SB 766 (Perry) imposes mandatory lobbyist registration requirements on all governmental entities as defined in the bill, including all municipalities and counties. The bill also amends statutory meeting notice requirements for cities and counties.
The bill requires the Florida Commission on Ethics to create the Local Government Lobbyist Registration System, and beginning October 2020, any local government lobbyist registration ordinance or requirement is preempted by the state system. The bill defines lobbying and provides exceptions and specifies activities that do not constitute lobbying. It defines the term “lobbyist” and provides exceptions to the definition.
A person may not lobby a government entity (which includes any municipality or county) until the person has electronically registered as a lobbyist with the commission. The bill specifies information to be included in the lobbyist registration. Registration is renewable annually and must include authorization from each principal identified. The bill requires the commission to publish lobbyist registration information on the internet. It requires a governmental entity to make reasonable efforts to ascertain whether a person who lobbies that entity is registered with the commission. Upon discovery of a violation of requirements of these provisions, the bill authorizes a person or governmental entity to file a complaint with the commission. If probable cause is found, a person may be subject to reprimand, censure, assessed a civil penalty not to exceed $500 per violation or suspension from lobbying for a specified period.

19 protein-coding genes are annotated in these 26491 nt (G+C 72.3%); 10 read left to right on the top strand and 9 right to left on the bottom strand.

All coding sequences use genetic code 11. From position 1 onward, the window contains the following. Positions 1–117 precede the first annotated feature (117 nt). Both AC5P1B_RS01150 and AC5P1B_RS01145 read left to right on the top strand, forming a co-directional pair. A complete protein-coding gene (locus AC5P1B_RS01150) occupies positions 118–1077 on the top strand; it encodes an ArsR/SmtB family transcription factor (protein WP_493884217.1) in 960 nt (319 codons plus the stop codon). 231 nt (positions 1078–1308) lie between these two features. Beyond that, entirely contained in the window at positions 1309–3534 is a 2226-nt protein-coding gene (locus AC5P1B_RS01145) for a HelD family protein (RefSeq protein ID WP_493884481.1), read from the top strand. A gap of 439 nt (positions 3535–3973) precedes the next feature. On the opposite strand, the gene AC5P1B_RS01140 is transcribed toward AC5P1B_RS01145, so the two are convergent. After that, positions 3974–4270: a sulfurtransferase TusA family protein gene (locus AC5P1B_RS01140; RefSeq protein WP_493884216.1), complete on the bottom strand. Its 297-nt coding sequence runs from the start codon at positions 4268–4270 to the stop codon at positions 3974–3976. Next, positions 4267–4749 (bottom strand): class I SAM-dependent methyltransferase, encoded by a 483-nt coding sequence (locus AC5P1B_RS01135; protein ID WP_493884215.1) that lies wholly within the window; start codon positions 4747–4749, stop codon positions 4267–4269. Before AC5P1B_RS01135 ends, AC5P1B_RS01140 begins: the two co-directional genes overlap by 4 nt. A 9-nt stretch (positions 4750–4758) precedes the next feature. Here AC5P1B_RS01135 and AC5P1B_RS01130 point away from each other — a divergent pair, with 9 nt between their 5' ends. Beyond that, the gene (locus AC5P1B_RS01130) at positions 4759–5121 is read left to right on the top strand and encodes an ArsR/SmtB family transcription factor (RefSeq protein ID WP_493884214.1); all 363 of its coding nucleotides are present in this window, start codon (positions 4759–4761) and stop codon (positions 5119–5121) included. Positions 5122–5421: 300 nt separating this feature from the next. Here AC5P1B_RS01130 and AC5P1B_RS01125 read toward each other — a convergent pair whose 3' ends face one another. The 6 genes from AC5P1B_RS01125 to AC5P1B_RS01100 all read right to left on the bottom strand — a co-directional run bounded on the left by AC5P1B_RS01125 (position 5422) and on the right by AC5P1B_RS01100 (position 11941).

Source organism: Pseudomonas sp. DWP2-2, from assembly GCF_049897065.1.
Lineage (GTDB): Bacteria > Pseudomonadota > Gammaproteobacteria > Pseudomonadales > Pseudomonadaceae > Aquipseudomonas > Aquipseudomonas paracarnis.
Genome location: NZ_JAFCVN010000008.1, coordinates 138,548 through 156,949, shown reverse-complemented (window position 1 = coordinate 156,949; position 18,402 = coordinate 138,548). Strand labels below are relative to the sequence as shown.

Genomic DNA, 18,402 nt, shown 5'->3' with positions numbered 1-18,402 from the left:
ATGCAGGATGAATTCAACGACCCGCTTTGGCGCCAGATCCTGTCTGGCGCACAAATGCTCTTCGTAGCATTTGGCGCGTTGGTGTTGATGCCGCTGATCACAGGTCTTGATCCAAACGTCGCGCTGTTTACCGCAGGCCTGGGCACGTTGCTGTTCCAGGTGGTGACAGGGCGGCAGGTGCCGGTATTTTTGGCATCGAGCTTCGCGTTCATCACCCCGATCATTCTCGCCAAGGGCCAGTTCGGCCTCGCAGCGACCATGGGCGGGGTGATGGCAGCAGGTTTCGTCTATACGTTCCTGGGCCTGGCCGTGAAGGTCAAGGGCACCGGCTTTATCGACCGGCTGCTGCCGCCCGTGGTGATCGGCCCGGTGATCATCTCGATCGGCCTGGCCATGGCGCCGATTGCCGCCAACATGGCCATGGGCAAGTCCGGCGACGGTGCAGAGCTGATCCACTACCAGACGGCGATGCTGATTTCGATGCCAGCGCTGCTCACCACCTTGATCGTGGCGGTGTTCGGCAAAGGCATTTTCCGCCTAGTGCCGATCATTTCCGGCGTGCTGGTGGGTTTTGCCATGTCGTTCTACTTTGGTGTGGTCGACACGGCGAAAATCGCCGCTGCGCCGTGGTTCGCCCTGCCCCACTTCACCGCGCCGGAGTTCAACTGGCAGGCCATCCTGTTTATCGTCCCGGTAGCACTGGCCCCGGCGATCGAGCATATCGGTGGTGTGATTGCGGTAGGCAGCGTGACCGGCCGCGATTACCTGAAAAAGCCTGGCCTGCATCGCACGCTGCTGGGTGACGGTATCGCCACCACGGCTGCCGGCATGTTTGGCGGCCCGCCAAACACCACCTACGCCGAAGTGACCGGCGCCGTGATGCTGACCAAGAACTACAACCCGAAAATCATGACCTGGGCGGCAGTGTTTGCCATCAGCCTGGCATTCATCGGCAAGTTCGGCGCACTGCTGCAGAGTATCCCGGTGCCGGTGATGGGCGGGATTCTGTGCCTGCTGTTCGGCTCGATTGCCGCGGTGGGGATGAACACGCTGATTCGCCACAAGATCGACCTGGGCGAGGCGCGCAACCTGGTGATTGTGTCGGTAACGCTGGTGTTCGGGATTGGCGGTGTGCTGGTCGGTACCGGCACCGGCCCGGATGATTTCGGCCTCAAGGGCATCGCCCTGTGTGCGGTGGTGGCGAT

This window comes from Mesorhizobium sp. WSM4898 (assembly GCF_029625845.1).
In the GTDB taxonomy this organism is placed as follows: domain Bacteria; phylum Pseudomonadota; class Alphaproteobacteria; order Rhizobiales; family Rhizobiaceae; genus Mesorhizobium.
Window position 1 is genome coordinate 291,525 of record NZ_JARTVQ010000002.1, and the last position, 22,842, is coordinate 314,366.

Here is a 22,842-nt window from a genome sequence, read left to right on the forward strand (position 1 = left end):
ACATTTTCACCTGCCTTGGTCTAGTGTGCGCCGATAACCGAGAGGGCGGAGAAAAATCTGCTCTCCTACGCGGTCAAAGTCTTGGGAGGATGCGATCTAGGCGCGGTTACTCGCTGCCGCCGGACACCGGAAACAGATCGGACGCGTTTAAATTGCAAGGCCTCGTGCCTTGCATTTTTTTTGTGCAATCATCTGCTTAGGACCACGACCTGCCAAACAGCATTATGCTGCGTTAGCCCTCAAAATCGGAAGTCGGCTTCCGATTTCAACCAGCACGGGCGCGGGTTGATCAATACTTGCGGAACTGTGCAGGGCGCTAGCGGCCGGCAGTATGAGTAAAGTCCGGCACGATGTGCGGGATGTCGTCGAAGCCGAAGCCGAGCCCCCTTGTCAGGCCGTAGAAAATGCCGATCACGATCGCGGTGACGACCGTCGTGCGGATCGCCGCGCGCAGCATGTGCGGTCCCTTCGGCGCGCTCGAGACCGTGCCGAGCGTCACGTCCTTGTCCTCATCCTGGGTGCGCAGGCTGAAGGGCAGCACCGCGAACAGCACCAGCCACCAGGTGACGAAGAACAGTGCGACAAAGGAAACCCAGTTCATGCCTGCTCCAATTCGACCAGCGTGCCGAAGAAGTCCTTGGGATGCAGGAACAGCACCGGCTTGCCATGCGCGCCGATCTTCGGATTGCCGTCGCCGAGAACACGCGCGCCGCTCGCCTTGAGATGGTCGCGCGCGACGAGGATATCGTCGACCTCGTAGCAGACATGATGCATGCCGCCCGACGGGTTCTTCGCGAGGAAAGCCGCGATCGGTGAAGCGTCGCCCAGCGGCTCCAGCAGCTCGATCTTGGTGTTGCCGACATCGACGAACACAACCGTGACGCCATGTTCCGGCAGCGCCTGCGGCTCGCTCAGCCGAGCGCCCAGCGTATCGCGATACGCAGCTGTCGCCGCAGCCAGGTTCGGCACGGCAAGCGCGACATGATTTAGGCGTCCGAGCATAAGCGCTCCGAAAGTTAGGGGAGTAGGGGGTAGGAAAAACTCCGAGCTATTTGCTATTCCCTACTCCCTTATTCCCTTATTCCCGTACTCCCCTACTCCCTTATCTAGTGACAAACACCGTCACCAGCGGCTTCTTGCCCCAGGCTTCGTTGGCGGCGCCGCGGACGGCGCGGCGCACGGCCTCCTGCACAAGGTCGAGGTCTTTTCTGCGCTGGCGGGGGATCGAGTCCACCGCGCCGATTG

The bill prohibits a governmental entity from requiring classes, certifications or additional requirements as a requisite for lobbyist registration. It does, however, authorize a governmental entity to require lobbyist compensation reporting, disclosure of lobbyist contacts with government officials and authorizes restrictions on the exchange of money or things of value between lobbyists and government officials.
By January 2021, a governmental entity shall notify the commission of any local requirement that imposes additional or more stringent obligations with respect to lobbyist compensation reporting or other lobbying activities and provide this information and any associated forms to the commission. By January 2022, each governmental entity shall conform its lobbyist regulation system, if any, to the commission’s system to eliminate duplicative requirements. The bill authorizes the commission to adopt rules to implement its provisions.
Lastly, the bill amends statutory meeting notice requirements for municipalities and counties. Except in the case of emergency meetings, the governing body of a municipality or governing board county shall provide notice of any meeting of the body or board at least seven days in advance by posting a notice on body or board’s website. The meeting notice must include a statement of the general subject matter to be considered by the body or board. (O’Hara)